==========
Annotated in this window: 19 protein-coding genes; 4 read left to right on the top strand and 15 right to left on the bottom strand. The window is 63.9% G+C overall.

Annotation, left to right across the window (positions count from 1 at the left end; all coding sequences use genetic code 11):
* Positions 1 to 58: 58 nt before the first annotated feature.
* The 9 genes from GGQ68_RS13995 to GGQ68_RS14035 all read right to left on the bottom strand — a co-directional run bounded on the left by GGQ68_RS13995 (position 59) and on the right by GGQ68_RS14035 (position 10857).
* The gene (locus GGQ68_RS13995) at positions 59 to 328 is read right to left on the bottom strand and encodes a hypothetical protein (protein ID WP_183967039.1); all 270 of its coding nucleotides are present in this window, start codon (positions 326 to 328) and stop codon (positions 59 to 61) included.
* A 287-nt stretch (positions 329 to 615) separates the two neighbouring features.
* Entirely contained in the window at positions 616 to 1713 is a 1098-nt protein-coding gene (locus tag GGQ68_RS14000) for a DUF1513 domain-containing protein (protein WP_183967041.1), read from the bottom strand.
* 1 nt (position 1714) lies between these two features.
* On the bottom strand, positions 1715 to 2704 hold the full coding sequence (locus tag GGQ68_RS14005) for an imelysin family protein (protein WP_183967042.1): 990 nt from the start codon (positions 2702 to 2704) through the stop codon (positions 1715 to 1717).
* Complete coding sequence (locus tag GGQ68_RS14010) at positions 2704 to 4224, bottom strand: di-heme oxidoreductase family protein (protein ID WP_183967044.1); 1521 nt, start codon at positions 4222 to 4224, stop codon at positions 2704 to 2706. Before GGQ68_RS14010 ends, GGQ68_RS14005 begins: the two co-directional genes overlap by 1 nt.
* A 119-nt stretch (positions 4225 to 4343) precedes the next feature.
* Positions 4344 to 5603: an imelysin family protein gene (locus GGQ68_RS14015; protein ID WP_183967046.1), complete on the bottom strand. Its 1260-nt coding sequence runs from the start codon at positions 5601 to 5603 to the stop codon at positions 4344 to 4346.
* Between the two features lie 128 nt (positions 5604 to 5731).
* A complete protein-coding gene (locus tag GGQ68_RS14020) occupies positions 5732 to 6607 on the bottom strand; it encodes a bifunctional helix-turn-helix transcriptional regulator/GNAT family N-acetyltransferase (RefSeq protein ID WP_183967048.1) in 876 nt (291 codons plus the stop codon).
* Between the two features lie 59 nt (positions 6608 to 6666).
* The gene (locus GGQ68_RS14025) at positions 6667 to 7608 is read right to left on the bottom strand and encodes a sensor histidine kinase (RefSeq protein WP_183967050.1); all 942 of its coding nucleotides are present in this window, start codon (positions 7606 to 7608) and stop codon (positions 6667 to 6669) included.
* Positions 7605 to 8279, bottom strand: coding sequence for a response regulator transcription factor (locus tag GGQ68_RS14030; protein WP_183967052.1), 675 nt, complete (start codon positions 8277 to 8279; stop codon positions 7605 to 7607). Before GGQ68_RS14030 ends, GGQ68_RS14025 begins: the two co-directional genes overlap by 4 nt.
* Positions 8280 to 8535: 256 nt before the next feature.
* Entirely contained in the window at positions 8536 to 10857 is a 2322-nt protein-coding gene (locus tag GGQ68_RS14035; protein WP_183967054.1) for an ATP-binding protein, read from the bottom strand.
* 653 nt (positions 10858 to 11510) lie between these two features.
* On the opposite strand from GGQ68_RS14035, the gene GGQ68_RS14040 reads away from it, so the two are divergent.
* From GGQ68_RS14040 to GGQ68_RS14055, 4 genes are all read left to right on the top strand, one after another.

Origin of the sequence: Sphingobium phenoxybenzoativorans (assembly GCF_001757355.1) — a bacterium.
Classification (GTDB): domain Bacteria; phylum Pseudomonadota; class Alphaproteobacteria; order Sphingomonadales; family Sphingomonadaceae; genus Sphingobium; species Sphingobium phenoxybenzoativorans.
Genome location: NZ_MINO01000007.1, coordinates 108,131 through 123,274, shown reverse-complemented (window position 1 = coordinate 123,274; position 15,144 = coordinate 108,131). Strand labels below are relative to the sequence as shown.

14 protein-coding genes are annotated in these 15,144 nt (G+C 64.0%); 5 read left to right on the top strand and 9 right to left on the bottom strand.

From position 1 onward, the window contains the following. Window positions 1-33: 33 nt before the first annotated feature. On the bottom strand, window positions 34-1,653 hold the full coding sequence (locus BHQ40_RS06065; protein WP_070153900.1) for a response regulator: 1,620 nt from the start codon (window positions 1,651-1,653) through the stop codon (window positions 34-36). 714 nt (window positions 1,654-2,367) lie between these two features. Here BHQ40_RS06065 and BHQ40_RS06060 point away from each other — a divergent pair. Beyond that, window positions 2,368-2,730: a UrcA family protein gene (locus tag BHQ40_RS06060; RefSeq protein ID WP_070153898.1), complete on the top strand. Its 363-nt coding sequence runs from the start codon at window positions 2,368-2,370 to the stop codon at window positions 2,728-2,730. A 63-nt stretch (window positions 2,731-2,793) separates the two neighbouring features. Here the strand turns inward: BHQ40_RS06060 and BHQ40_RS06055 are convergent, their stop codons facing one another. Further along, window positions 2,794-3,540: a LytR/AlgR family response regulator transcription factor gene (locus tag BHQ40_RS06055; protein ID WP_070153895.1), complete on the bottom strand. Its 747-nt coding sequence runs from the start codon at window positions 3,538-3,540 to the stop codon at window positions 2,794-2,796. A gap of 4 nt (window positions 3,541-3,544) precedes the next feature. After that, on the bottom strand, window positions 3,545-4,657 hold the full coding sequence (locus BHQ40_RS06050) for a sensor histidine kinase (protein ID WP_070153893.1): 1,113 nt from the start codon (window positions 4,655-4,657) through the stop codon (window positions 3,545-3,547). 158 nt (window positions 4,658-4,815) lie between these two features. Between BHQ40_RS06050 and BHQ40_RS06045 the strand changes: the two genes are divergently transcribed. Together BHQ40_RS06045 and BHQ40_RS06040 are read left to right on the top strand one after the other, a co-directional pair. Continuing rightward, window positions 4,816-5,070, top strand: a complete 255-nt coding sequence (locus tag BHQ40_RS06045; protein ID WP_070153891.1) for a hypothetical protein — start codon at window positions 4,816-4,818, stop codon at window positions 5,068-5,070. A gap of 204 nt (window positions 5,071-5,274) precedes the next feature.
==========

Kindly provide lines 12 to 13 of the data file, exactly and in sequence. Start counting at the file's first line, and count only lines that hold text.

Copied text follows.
* Positions 4344 to 5603: an imelysin family protein gene (locus GGQ68_RS14015; protein ID WP_183967046.1), complete on the bottom strand. Its 1260-nt coding sequence runs from the start codon at positions 5601 to 5603 to the stop codon at positions 4344 to 4346.
* Between the two features lie 128 nt (positions 5604 to 5731).